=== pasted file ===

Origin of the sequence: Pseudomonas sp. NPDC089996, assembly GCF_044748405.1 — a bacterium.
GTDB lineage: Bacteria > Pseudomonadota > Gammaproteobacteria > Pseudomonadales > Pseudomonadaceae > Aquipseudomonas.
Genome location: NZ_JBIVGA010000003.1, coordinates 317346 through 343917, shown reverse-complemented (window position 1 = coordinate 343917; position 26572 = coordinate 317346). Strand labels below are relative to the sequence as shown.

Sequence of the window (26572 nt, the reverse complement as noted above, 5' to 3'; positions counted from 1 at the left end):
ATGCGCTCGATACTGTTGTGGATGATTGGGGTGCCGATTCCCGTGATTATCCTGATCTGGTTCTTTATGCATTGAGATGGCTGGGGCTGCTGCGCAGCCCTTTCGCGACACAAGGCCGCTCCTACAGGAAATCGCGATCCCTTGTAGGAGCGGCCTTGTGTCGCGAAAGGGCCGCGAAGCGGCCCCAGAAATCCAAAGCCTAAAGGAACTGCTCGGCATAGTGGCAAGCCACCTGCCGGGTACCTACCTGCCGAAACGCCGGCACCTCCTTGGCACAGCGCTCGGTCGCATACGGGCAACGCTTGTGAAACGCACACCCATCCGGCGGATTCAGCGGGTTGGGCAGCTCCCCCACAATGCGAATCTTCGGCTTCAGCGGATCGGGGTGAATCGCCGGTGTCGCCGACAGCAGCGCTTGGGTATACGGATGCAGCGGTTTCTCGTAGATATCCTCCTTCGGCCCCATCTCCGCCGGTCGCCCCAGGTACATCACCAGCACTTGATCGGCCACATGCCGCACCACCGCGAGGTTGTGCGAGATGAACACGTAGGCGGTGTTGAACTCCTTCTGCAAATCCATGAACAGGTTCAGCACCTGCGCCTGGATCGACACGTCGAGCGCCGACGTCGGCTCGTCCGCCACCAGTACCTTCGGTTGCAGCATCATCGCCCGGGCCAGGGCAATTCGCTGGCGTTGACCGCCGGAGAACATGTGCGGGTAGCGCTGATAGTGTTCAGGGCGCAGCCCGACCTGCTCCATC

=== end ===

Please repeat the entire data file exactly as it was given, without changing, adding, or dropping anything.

Origin of the sequence: Pseudomonas sp. NPDC089996, assembly GCF_044748405.1 — a bacterium.
GTDB lineage: Bacteria > Pseudomonadota > Gammaproteobacteria > Pseudomonadales > Pseudomonadaceae > Aquipseudomonas.
Genome location: NZ_JBIVGA010000003.1, coordinates 317346 through 343917, shown reverse-complemented (window position 1 = coordinate 343917; position 26572 = coordinate 317346). Strand labels below are relative to the sequence as shown.

Sequence of the window (26572 nt, the reverse complement as noted above, 5' to 3'; positions counted from 1 at the left end):
ATGCGCTCGATACTGTTGTGGATGATTGGGGTGCCGATTCCCGTGATTATCCTGATCTGGTTCTTTATGCATTGAGATGGCTGGGGCTGCTGCGCAGCCCTTTCGCGACACAAGGCCGCTCCTACAGGAAATCGCGATCCCTTGTAGGAGCGGCCTTGTGTCGCGAAAGGGCCGCGAAGCGGCCCCAGAAATCCAAAGCCTAAAGGAACTGCTCGGCATAGTGGCAAGCCACCTGCCGGGTACCTACCTGCCGAAACGCCGGCACCTCCTTGGCACAGCGCTCGGTCGCATACGGGCAACGCTTGTGAAACGCACACCCATCCGGCGGATTCAGCGGGTTGGGCAGCTCCCCCACAATGCGAATCTTCGGCTTCAGCGGATCGGGGTGAATCGCCGGTGTCGCCGACAGCAGCGCTTGGGTATACGGATGCAGCGGTTTCTCGTAGATATCCTCCTTCGGCCCCATCTCCGCCGGTCGCCCCAGGTACATCACCAGCACTTGATCGGCCACATGCCGCACCACCGCGAGGTTGTGCGAGATGAACACGTAGGCGGTGTTGAACTCCTTCTGCAAATCCATGAACAGGTTCAGCACCTGCGCCTGGATCGACACGTCGAGCGCCGACGTCGGCTCGTCCGCCACCAGTACCTTCGGTTGCAGCATCATCGCCCGGGCCAGGGCAATTCGCTGGCGTTGACCGCCGGAGAACATGTGCGGGTAGCGCTGATAGTGTTCAGGGCGCAGCCCGACCTGCTCCATC